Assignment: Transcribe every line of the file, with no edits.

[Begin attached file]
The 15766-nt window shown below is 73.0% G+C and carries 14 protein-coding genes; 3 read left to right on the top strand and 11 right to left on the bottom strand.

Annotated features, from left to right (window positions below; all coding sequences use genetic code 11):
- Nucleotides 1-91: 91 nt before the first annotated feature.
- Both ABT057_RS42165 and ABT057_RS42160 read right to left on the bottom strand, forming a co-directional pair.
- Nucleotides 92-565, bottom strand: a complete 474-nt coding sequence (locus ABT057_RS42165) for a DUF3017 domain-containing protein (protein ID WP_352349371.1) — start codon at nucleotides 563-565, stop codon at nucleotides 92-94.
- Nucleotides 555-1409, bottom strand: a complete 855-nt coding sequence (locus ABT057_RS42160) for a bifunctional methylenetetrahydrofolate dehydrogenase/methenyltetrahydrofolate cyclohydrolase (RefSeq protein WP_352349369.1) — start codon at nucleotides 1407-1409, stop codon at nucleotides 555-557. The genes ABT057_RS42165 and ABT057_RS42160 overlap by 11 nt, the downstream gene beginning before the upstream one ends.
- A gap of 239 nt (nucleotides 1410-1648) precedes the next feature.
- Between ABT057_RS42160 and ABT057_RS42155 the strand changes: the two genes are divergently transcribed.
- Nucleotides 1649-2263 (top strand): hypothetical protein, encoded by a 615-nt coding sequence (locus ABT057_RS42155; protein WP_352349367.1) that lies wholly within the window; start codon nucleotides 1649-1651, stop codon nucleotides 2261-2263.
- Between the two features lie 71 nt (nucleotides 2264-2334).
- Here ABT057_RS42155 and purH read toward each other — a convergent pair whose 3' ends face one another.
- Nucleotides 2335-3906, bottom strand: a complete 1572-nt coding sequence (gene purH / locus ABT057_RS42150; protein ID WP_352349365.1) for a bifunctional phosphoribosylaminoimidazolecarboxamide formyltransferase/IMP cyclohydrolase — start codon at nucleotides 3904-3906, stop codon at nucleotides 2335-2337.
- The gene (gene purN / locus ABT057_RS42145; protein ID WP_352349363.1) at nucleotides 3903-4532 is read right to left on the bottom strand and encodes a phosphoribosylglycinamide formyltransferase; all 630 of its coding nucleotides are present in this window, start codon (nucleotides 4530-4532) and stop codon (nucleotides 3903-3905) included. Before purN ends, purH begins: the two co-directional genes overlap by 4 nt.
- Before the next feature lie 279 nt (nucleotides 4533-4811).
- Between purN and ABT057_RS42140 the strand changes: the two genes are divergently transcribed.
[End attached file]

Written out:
The 15766-nt window shown below is 73.0% G+C and carries 14 protein-coding genes; 3 read left to right on the top strand and 11 right to left on the bottom strand.

Annotated features, from left to right (window positions below; all coding sequences use genetic code 11):
- Nucleotides 1-91: 91 nt before the first annotated feature.
- Both ABT057_RS42165 and ABT057_RS42160 read right to left on the bottom strand, forming a co-directional pair.
- Nucleotides 92-565, bottom strand: a complete 474-nt coding sequence (locus ABT057_RS42165) for a DUF3017 domain-containing protein (protein ID WP_352349371.1) — start codon at nucleotides 563-565, stop codon at nucleotides 92-94.
- Nucleotides 555-1409, bottom strand: a complete 855-nt coding sequence (locus ABT057_RS42160) for a bifunctional methylenetetrahydrofolate dehydrogenase/methenyltetrahydrofolate cyclohydrolase (RefSeq protein WP_352349369.1) — start codon at nucleotides 1407-1409, stop codon at nucleotides 555-557. The genes ABT057_RS42165 and ABT057_RS42160 overlap by 11 nt, the downstream gene beginning before the upstream one ends.
- A gap of 239 nt (nucleotides 1410-1648) precedes the next feature.
- Between ABT057_RS42160 and ABT057_RS42155 the strand changes: the two genes are divergently transcribed.
- Nucleotides 1649-2263 (top strand): hypothetical protein, encoded by a 615-nt coding sequence (locus ABT057_RS42155; protein WP_352349367.1) that lies wholly within the window; start codon nucleotides 1649-1651, stop codon nucleotides 2261-2263.
- Between the two features lie 71 nt (nucleotides 2264-2334).
- Here ABT057_RS42155 and purH read toward each other — a convergent pair whose 3' ends face one another.
- Nucleotides 2335-3906, bottom strand: a complete 1572-nt coding sequence (gene purH / locus ABT057_RS42150; protein ID WP_352349365.1) for a bifunctional phosphoribosylaminoimidazolecarboxamide formyltransferase/IMP cyclohydrolase — start codon at nucleotides 3904-3906, stop codon at nucleotides 2335-2337.
- The gene (gene purN / locus ABT057_RS42145; protein ID WP_352349363.1) at nucleotides 3903-4532 is read right to left on the bottom strand and encodes a phosphoribosylglycinamide formyltransferase; all 630 of its coding nucleotides are present in this window, start codon (nucleotides 4530-4532) and stop codon (nucleotides 3903-3905) included. Before purN ends, purH begins: the two co-directional genes overlap by 4 nt.
- Before the next feature lie 279 nt (nucleotides 4533-4811).
- Between purN and ABT057_RS42140 the strand changes: the two genes are divergently transcribed.